Written by John Cariani
Apr 02 - Apr 05, 2014
Disney’s Contemporary Resort - Ballroom of the Americas

Welcome to Almost, Maine, a town that’s so far north, it’s almost not in the United States — it’s almost in Canada. And it almost doesn’t exist. Because its residents never got around to getting organized. So it’s just… Almost.

One cold, clear Friday night in the middle of winter, while the northern lights hover in the sky above, Almost’s residents find themselves falling in and out of love in the strangest ways. Knees are bruised. Hearts are broken. Love is lost, found, and confounded. And life for the people of Almost, Maine will never be the same. Almost, Maine: It’s love. But not quite.

Almost, Maine was developed at the Cape Cod Theater Project (Andy Polk, Artistic Director) in 2002, and received its world premiere at Portland Stage Company, where it broke box office records and garnered critical acclaim. Almost, Maine opened Off Broadway in the winter of 2005/2006 at the Daryl Roth Theatre (Jack Thomas/Bulldog Theatrical and Bruce Payne, Producers) and was subsequently published by Dramatists Play Service. To date, Almost, Maine has been produced by over 2000 theater companies in the United States (and by over a dozen companies internationally) making it one of the most frequently produced plays of the past decade.

Music and Libretto by Victor Herbert
May 26 - May 29, 2014
Disney’s Contemporary Resort - Ballroom of the Americas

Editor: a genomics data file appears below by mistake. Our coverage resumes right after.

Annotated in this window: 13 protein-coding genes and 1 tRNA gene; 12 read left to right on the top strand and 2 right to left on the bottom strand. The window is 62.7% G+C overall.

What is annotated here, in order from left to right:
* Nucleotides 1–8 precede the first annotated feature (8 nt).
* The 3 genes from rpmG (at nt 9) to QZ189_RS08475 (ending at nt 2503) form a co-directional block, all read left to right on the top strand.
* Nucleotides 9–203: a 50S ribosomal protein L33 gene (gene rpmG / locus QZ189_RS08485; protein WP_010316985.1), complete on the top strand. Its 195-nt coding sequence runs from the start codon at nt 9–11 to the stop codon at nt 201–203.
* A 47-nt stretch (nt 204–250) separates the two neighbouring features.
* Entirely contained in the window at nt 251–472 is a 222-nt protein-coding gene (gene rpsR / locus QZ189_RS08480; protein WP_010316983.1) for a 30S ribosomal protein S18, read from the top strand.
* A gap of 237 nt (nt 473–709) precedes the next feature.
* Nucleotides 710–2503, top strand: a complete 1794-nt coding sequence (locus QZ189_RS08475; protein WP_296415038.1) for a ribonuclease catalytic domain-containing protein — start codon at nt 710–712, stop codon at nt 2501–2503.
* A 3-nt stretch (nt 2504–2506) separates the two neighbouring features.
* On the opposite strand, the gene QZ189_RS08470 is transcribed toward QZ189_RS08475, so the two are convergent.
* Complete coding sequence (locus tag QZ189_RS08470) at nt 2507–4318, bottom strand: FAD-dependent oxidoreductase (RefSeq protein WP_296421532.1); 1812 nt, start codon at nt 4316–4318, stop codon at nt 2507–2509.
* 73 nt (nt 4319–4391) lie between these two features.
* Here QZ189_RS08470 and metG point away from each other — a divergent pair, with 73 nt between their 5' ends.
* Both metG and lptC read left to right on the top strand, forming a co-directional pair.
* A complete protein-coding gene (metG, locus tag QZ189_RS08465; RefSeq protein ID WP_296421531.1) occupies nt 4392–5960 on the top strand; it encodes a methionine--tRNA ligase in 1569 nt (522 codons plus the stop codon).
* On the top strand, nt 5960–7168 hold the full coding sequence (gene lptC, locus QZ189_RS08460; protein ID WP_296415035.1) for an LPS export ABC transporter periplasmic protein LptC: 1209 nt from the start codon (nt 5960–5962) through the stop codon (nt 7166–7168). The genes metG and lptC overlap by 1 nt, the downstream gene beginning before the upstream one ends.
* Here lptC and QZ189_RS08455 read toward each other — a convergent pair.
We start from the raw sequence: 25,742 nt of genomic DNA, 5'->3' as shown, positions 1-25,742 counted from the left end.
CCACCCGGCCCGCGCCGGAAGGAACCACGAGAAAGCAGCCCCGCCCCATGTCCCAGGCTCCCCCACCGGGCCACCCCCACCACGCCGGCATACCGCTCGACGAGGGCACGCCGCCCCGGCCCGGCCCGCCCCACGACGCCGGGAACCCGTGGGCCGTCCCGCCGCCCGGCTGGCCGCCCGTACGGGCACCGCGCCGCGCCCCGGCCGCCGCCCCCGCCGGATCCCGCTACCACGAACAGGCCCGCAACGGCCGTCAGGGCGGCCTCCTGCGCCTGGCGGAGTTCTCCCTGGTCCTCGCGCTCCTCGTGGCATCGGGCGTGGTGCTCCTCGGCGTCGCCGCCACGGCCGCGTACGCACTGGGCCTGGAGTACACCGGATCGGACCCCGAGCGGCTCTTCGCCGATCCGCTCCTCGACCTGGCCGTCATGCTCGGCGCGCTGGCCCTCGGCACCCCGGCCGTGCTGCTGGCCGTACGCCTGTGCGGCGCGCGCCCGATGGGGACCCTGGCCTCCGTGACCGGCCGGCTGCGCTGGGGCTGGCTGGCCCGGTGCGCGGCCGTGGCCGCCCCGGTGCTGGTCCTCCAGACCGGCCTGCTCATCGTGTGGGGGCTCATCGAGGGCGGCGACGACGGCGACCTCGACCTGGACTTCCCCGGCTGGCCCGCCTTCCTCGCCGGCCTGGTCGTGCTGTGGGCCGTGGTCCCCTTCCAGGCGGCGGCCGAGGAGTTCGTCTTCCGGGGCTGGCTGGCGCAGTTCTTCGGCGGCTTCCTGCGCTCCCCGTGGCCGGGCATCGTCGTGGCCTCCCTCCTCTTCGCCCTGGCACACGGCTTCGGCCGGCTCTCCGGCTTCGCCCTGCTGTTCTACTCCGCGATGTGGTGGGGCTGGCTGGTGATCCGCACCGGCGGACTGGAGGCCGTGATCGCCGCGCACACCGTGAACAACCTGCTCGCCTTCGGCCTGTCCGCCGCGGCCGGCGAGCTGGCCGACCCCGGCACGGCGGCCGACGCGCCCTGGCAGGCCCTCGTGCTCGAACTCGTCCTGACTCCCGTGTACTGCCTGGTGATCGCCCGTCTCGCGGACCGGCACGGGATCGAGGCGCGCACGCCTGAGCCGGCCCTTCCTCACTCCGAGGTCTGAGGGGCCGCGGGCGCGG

You never know what you will find when you step through the looking glass.

One girl is lost wandering through an unknown land. One king is faced with the mystery of his disappearing daughters.  One prince attempts to win the hand of his love or it's off with his head.  One hatter is just plain mad.  A cast of unlikely characters is faced with deception, unrequited love, and... stolen pastry?  They may even throw in a song or two.  Who can solve the crazy mysteries of Alice and the Eight Princesses?

Victor Herbert wrote Alice in and the Eight Princesses in 1905, following the formula of his well-known show Babes in Toyland.  The first performances opened in Buffalo, NY, on September 14, 1905.  The show combines the stories of Alice's Adventures In Wonderland, Through the Looking Glass, and Grimm's fairy tale "The Dancing Princesses."  Alice was praised by reviewers when it opened, but due to the technical demands of the production and supposed poor reviews in Chicago, the show was heavily revised before its Broadway opening.  In less than 41 days, almost all of the Wonderland characters were removed or rewritten, and many pieces of music as well.  The final result, Wonderland (as the revised version was called) was not one of Herbert's most favorite works, as he seemed to take more pride in the original Alice incarnation. The original libretto for Alice was discovered ten years ago buried in the library of congress, thought to have been lost all these years. We are happy to present what we believe is only the second performance of this work in over one hundred years.

Written by Federico Garcia Lorca
Aug 01 - Aug 04, 2014
Disney’s Contemporary Resort - Ballroom of the Americas

Death and grief can drive some to extremes.

Upon her second husband's death, domineering matriarch Bernarda Alba imposes a seven-year mourning period on her household, in accordance with her family tradition. Bernarda has five daughters, aged between 20 and 39, whom she has controlled inexorably and prohibited from any form of relationship. The mourning period further isolates them and tension mounts within the household.